Epidemiology of Hydrocephalus After Intraventricular Hemorrhage In Infants
Incidence and Prevalence
40–50% of patients with IVH: The average incidence of ventriculomegaly in the entire IVH population (all grades) is 40–50% (2, 71) .
Risk increases with extent of IVH: The respective mortality rates and risks for progressive ventriculomegaly in the various hemorrhage grades are as follows: grade I hemorrhage, 5% and 5%; grade II hemorrhage, 10% and 20%; grade III hemorrhage, 20% and 55%; and grade IV hemorrhage, 50% and 80% (18, 46, 54, 56).
None: There is no statistically significant sex predilection for IVH.
Incidence not related to geographic distribution: Among various countries, the degree of socioeconomic development that allows more premature babies to be born and survive in sophisticated pediatric Intensive Care Units contributes to the increased incidence and prevalence (38, 82).
Germinal matrix hemorrhage (IVH)
40–50% incidence of PHH: The average incidence of ventriculomegaly in the entire IVH population (all grades) is 40–50%. In cases of grades II-IV IVH, the incidence of ventriculomegaly is 55–80%, and clinically significant PHH will develop in 26–80% of these cases (67, 71, 98).
Decreased incidence of germinal matrix IVH: The incidence of germinal matrix IVH has decreased in the past 40 years. Improved treatment and survival rates of preterm infants have, however, resulted in a larger at-risk group for IVH. Thus, while the incidence has decreased, the prevalence of IVH remains high. Additionally, there is a possible underestimation bias since many cases of IVH are asymptomatic, and detection depends on screening and imaging criteria (58, 103, 113).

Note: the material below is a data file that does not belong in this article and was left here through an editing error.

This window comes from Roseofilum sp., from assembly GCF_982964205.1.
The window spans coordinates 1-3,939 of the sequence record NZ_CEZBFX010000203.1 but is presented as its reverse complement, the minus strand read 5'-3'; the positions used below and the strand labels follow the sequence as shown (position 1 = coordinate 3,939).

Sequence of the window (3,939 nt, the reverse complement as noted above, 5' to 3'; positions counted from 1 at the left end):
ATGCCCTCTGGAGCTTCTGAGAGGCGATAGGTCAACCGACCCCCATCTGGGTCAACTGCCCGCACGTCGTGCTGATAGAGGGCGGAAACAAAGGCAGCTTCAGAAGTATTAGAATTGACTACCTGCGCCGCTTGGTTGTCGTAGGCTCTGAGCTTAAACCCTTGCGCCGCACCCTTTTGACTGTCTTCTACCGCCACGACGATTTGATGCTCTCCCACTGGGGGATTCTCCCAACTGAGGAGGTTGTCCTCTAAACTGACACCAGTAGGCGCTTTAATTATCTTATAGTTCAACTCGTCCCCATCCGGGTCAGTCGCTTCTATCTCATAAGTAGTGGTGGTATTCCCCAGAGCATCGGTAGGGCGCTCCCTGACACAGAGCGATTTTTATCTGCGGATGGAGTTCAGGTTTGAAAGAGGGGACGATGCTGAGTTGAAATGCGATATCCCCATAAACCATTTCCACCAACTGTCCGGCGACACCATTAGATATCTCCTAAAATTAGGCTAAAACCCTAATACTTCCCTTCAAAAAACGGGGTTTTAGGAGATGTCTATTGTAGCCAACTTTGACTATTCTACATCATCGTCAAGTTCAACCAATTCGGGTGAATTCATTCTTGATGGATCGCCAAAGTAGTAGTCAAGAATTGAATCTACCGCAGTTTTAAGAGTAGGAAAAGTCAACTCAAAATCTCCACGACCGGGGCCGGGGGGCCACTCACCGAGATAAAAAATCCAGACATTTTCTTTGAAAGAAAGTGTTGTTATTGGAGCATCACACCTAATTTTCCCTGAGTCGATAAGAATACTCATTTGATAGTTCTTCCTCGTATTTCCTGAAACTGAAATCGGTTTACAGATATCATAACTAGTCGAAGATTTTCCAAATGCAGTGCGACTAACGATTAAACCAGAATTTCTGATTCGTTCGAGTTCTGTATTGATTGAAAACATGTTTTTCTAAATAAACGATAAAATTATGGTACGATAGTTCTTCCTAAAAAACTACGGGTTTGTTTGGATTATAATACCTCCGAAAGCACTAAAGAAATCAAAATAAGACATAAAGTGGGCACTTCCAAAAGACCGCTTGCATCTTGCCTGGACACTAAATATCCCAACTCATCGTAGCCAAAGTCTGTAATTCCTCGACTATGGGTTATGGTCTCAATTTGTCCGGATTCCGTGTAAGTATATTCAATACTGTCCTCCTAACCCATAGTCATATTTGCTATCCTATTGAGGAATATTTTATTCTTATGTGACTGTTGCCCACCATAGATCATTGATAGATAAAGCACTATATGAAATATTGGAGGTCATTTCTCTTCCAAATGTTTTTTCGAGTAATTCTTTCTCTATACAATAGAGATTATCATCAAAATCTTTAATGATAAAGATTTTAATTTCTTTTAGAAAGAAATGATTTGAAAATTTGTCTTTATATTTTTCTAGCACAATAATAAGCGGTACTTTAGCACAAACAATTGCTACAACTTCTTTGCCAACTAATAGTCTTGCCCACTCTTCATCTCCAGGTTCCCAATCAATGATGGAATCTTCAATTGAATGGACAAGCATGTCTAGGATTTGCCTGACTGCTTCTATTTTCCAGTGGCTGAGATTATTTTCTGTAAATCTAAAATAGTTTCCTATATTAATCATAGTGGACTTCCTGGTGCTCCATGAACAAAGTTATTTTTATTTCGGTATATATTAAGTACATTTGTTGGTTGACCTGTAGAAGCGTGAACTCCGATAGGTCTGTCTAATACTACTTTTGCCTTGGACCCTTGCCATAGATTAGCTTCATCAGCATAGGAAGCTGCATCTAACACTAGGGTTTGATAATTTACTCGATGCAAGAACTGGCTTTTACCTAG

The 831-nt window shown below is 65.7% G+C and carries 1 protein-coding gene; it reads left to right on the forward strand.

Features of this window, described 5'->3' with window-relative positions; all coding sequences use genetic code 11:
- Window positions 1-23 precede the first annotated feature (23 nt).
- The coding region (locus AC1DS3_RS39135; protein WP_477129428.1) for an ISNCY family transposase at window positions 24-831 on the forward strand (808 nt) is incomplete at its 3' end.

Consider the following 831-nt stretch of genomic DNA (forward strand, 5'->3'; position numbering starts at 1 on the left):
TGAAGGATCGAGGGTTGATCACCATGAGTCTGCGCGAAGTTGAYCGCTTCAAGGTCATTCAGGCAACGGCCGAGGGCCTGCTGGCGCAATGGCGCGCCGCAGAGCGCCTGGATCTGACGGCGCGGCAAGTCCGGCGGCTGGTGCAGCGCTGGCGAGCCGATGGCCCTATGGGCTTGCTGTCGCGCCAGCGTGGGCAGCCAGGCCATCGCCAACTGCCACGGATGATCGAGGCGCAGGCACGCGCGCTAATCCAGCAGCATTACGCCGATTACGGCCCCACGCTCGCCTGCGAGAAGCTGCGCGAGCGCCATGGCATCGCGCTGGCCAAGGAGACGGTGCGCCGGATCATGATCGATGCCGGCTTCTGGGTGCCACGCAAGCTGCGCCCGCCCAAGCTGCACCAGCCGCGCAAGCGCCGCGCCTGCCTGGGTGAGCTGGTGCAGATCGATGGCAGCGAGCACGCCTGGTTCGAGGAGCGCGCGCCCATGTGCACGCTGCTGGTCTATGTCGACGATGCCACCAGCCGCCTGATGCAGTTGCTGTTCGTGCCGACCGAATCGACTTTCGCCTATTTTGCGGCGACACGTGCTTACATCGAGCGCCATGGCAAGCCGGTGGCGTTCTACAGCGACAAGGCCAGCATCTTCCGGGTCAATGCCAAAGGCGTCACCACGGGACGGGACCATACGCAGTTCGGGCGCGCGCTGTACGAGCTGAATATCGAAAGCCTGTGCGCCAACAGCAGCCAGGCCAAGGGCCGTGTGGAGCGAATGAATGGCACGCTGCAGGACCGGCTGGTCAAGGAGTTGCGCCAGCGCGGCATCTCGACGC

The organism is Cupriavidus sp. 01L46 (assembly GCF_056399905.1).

Decline in IVH in very-low-birth-weight subgroup (<1500 g) to 7–30%: The incidence of IVH declined from 35–50% in the 1980s to 15–30% in the 1990s in very-low-birth-weight infants (76, 87). Series from institutions around the world show a wider range of IVH from 20–64% in the subgroups of very-low-birth-weight and extremely-low-birth-weight (<700 g) infants (40, 53).
Severity of IVH correlates with age: The incidence of grade III IVH is 32% for infants born at 24–26 weeks and 11% for those born at 31–32 weeks. The incidence of grade IV IVH is 19% for infants born at 24–26 weeks and 5% for those born at 31–32 weeks (100).
Relationships to Other Disease States and Syndromes
Respiratory distress syndrome: A strong relationship between IVH and respiratory distress syndrome became evident in the 1960s. Respiratory distress syndrome occurs frequently in premature infants, and results in hypoxia. Infants with more severe cases of respiratory distress syndrome need mechanical ventilation, so numerous questions were raised regarding the impact of this ventilation (fluctuating blood pressure) and its complications (pneumothorax, hypercapnia) on the initiation and evolution of hemorrhage (6, 43, 57).